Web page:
Not sure where I read this but it was a recent press release or something like that: I thought I would fall out of my chair when I read about how there was no worry about infectivity from a histopath slide or tissues because they are preserved in formic acid, or formalin or formaldehyde..... for God's sake........ Ask any pathologist in the UK what the brain tissues in the formalin looks like after a year....... it is a big fat sponge... the agent continues to eat the brain ...... you can't make slides anymore because the agent has never stopped........ and the old slides that are stained with Hemolysin and Eosin...... they get holier and holier and degenerate and continue... what you looked at 6 months ago is not there........ Gambetti better be photographing every damned thing he is looking at.....

Okay, you need to know. You don't need to pass it on as nothing will come of it and there is not a damned thing anyone can do about it. Don't even hint at it as it will be denied and laughed at.......... USDA is gonna do as little as possible until there is actually a human case in the USA of the nvcjd........ if you want to move this thing along and shake the earth.... then we gotta get the victims families to make sure whoever is doing the autopsy is credible, trustworthy, and a saint with the courage of Joan of Arc........ I am not kidding!!!! so, unless we get a human death from EXACTLY the same form with EXACTLY the same histopath lesions as seen in the UK nvcjd........ forget any action........ it is ALL gonna be sporadic!!! And, if there is a case....... there is gonna be every effort to link it to international travel, international food, etc. etc. etc. etc. etc. They will go so far as to find out if a sex partner had ever traveled to the UK/europe, etc. etc. .... It is gonna be a long, lonely, dangerous twisted journey to the truth. They have all the cards, all the money, and are willing to threaten and carry out those threats.... and this may be their biggest downfall...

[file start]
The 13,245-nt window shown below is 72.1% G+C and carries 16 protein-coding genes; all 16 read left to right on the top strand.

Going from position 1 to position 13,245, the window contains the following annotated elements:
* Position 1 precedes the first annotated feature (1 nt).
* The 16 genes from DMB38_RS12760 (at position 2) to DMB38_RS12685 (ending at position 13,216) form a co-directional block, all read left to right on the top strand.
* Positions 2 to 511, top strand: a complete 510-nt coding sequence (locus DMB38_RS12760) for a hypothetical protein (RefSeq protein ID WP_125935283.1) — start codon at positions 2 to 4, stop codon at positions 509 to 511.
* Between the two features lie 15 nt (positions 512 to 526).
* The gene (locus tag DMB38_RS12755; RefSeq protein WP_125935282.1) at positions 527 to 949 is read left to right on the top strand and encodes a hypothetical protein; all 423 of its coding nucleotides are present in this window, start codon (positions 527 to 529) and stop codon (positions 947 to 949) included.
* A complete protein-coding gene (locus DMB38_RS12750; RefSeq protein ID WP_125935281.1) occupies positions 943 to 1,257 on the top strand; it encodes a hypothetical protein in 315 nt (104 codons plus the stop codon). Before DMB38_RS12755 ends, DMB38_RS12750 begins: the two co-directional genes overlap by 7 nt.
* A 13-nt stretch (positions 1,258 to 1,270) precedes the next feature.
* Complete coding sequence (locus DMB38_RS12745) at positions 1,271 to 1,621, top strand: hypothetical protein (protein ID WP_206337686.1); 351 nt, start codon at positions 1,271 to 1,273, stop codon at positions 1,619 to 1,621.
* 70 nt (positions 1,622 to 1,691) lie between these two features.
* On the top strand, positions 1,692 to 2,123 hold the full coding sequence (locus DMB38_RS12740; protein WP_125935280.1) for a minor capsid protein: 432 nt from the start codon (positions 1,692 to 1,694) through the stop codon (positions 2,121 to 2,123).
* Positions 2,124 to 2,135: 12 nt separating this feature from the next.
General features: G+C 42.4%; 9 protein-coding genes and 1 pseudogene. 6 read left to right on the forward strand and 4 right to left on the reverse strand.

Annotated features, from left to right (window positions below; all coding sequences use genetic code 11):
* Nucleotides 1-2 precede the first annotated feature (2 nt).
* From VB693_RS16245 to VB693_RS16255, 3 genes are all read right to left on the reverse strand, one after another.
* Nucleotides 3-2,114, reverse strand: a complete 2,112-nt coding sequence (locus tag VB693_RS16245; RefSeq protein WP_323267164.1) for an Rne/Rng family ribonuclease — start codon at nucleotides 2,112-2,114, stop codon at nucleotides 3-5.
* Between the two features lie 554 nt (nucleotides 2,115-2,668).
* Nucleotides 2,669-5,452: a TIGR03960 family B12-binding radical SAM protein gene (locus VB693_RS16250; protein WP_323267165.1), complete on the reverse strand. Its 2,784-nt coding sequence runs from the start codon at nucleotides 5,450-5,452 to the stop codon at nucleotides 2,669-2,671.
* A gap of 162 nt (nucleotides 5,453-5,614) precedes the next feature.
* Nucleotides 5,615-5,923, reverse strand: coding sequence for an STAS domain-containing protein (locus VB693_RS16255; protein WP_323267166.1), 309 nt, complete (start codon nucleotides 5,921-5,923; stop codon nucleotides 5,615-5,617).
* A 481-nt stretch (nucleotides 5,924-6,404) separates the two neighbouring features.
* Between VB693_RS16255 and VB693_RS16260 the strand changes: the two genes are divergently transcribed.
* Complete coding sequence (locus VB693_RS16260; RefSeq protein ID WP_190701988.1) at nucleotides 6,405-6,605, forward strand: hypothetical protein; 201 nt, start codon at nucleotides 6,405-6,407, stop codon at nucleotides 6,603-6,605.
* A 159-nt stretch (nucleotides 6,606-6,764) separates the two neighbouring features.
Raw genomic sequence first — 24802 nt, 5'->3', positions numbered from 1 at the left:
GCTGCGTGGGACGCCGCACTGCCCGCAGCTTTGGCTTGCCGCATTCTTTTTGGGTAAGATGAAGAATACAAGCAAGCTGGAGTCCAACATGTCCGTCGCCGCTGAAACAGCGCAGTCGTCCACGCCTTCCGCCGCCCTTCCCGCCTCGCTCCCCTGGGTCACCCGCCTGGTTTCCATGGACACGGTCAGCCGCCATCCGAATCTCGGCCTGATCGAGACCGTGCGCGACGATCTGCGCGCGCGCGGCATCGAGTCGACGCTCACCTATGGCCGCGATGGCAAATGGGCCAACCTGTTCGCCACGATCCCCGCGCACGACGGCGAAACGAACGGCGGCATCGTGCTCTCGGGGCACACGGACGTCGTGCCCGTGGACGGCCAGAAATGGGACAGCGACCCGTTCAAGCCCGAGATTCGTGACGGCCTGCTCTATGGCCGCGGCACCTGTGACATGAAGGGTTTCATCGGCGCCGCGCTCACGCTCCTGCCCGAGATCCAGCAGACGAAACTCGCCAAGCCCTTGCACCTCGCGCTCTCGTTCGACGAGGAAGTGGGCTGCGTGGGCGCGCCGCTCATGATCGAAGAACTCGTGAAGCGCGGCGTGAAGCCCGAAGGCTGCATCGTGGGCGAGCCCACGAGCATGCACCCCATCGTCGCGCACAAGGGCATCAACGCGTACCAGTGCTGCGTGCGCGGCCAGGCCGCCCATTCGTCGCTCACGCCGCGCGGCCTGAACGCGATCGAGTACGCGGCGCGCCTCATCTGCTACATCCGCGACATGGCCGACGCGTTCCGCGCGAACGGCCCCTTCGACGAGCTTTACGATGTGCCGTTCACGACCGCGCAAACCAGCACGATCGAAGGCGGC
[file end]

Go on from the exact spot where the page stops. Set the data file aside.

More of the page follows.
Thanks as always for your help. (Recently had a very startling revelation from a rather senior person in government here.......... knocked me out of my chair........ you must keep pushing. If I was a power person.... I would be demanding that there be at least a million bovine tested as soon as possible and agressively seeking this disease. The big players are coming out of the wood work as there is money to be made!!!

In short: "FIRE AT WILL"!!! for the very dumb.... who's "will"! "Will be the burden to bare if there is any coverup!"

again it was said years ago and it should be taken seriously.... BSE will NEVER be found in the US!

As for the BSE conference call... I think you did agreat service to freedom of information and making some people feign integrity... I find it scary to see that most of the "experts" are employed by the federal government or are supported on the "teat" of federal funds. A scary picture! I hope there is a confidential panel organized by the new government to really investigate this thing.

You need to watch your back........ but keep picking at them....... like a buzzard to the bone... you just may get to the truth!!! (You probably have more support than you know. Too many people are afraid to show you or let anyone else know. I have heard a few things myself... you ask the questions that everyone else is too afraid to ask.)


greetings again voice,

then i remind everyone to read this;

'As implied in the Inset 25 we must not assume that transmission of BSE to other species will invariably present pathology typical of a scrapie-like disease.'

Saturday, May 2, 2009


Sunday, May 17, 2009



Terry S. Singeltary Sr. P.O. Box 42 Bacliff, Texas USA 77518

Labels: , , , , ,


Post a Comment

Subscribe to Post Comments [Atom]

<< Home